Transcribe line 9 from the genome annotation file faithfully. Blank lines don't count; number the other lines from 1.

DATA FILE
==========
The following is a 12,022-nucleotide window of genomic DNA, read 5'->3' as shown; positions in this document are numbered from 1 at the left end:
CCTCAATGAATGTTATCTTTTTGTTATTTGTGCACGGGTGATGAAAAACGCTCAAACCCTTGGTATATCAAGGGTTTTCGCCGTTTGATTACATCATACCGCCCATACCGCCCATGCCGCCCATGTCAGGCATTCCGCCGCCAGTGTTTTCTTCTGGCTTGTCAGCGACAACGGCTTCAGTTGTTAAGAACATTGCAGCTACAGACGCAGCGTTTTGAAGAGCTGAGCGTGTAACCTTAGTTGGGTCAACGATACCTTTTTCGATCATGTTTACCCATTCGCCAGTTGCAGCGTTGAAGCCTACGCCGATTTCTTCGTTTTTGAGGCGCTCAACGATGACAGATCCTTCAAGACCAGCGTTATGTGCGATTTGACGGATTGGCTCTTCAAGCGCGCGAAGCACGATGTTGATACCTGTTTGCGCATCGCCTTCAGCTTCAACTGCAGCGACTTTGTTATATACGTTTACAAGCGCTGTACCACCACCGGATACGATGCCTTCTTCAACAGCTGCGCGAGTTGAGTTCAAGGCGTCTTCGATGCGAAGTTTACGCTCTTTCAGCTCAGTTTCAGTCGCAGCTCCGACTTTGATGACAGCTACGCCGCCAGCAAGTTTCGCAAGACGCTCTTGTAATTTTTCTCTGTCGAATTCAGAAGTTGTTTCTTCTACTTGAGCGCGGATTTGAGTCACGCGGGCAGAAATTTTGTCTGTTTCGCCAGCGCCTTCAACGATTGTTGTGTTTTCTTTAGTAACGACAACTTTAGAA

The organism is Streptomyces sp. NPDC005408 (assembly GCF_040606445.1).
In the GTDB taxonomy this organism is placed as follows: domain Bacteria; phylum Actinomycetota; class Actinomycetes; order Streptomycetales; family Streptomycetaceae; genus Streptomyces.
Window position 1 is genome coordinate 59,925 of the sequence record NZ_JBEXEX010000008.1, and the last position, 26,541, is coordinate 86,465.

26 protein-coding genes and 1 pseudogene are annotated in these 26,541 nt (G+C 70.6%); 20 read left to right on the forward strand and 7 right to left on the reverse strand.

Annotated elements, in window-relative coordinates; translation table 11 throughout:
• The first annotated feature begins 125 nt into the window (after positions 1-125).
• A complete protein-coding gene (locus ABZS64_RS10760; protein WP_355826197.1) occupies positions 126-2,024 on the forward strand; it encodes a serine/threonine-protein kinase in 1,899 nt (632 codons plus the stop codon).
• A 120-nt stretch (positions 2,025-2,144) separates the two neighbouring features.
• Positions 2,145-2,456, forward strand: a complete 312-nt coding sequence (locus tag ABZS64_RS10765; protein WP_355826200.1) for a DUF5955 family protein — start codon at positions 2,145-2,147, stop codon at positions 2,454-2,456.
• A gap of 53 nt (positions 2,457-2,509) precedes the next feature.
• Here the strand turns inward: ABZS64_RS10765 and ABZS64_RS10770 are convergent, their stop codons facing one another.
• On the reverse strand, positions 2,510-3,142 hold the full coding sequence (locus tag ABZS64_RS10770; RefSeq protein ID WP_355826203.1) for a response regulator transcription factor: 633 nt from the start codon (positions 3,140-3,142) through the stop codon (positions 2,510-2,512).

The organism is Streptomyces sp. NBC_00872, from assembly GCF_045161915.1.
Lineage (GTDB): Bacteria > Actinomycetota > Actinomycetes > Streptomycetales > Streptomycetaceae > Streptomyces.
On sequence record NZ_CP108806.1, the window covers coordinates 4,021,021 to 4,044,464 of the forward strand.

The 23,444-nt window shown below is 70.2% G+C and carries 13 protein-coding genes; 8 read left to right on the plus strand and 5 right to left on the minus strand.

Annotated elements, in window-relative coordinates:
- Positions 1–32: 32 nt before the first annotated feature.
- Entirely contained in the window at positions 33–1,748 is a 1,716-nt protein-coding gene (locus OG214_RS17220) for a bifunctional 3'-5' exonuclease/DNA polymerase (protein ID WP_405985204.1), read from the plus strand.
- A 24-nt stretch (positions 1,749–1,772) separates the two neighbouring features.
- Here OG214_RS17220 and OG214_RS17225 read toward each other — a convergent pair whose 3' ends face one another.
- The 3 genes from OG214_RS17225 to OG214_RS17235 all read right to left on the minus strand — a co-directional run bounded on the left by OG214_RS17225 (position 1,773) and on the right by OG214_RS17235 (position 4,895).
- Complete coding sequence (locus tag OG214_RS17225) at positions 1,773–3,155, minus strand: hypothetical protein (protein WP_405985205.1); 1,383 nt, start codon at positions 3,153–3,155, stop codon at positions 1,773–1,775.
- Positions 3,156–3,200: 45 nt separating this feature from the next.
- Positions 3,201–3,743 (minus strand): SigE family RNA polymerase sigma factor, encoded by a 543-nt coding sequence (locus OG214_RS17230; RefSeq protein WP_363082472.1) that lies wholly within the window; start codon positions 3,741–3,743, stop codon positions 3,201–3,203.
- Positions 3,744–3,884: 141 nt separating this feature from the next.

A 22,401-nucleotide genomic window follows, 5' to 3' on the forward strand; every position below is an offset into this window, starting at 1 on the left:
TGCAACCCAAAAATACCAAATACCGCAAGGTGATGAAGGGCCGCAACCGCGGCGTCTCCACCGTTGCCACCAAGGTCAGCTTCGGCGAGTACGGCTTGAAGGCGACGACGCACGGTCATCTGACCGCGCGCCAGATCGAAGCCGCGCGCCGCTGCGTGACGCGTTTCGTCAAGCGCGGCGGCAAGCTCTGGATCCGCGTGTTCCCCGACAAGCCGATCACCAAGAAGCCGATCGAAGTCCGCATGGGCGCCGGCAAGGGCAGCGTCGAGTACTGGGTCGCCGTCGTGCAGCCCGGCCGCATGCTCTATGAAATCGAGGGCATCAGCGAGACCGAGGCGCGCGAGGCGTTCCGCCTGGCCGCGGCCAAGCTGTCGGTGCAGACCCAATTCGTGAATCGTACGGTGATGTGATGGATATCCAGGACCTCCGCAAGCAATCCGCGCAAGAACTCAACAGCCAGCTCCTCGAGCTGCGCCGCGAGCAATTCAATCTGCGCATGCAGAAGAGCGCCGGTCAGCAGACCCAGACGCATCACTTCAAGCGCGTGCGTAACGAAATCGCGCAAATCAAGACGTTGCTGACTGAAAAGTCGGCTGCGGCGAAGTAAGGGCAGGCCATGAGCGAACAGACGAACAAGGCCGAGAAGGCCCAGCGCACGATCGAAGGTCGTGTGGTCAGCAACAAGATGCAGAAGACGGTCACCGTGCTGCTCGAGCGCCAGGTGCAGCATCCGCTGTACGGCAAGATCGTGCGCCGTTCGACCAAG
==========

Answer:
• A complete protein-coding gene (locus ABZS64_RS10760; protein WP_355826197.1) occupies positions 126-2,024 on the forward strand; it encodes a serine/threonine-protein kinase in 1,899 nt (632 codons plus the stop codon).